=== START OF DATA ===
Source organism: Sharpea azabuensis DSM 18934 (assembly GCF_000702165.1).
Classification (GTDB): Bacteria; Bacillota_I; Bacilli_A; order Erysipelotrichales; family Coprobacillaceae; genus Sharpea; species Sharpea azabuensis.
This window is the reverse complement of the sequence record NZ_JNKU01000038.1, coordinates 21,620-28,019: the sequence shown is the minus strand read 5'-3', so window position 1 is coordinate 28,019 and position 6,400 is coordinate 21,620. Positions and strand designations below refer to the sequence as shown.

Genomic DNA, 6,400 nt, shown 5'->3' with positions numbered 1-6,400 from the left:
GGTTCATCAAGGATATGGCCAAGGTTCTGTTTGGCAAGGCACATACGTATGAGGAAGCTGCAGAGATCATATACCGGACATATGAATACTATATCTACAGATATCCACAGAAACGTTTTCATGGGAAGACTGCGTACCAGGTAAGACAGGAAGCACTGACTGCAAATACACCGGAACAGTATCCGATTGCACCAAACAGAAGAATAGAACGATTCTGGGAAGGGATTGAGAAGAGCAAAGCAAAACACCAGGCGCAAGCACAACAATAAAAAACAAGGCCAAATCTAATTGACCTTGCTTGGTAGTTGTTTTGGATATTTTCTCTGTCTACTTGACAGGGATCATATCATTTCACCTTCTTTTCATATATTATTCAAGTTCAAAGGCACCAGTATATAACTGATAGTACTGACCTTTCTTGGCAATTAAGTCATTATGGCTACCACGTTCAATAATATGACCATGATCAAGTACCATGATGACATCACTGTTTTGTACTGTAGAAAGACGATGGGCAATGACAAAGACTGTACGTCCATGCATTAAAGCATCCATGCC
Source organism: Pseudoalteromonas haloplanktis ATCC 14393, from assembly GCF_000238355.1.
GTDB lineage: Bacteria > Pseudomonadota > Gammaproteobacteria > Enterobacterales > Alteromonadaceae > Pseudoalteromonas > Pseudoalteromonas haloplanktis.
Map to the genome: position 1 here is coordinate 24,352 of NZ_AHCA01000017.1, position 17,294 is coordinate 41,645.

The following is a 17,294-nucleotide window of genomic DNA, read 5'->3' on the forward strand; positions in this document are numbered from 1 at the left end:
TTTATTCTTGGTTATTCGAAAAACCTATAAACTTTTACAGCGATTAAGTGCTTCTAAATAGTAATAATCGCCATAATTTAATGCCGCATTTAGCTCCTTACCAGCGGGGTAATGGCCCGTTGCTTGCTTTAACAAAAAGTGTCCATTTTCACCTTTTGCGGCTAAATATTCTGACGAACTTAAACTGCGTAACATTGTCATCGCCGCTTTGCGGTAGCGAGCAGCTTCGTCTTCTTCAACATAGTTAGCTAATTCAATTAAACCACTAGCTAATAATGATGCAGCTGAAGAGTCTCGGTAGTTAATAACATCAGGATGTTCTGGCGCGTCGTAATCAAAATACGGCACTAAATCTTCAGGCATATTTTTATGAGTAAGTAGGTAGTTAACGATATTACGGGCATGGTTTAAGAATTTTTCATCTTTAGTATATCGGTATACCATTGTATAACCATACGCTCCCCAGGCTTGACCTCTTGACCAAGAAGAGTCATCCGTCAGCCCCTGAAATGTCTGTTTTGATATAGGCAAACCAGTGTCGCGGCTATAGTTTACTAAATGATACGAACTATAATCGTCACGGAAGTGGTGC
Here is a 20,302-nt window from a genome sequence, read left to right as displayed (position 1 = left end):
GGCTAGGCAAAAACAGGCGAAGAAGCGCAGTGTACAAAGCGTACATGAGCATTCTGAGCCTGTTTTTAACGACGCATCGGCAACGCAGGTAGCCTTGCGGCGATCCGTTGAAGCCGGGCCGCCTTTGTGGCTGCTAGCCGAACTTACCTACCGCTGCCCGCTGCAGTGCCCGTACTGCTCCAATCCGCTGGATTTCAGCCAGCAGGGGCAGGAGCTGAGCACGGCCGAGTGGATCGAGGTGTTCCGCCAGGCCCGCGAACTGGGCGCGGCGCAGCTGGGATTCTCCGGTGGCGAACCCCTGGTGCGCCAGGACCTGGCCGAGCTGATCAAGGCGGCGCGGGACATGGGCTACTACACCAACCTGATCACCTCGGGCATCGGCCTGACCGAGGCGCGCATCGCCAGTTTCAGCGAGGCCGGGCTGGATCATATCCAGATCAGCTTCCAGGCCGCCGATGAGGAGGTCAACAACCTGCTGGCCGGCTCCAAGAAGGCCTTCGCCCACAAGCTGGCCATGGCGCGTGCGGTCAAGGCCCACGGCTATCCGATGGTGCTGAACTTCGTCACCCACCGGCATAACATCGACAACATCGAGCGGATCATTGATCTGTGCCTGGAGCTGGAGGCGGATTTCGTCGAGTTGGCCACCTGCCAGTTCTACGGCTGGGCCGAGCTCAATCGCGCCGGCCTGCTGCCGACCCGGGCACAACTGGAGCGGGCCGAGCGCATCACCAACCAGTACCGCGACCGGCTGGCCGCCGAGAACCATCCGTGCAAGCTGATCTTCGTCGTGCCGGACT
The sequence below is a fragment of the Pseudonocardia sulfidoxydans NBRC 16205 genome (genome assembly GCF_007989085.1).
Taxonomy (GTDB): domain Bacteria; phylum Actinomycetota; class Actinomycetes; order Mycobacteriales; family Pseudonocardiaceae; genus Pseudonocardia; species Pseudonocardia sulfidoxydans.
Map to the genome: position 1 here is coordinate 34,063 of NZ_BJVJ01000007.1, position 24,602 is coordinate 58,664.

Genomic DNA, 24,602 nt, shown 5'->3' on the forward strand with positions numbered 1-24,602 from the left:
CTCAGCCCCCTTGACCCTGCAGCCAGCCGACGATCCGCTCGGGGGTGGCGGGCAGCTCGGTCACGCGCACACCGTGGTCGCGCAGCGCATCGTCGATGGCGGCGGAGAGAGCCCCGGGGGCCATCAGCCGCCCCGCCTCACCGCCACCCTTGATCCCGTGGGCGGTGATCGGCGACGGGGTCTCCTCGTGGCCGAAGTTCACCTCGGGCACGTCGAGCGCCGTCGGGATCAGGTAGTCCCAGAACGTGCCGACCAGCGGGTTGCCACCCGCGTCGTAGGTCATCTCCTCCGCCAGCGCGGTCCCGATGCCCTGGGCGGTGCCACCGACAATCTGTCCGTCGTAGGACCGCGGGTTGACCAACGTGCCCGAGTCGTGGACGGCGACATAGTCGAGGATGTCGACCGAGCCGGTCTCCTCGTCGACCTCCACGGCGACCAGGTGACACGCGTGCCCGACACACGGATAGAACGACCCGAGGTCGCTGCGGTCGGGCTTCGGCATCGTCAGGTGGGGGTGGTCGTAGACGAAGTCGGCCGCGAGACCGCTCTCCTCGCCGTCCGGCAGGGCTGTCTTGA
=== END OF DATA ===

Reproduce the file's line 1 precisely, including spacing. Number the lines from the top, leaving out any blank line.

Source organism: Sharpea azabuensis DSM 18934 (assembly GCF_000702165.1).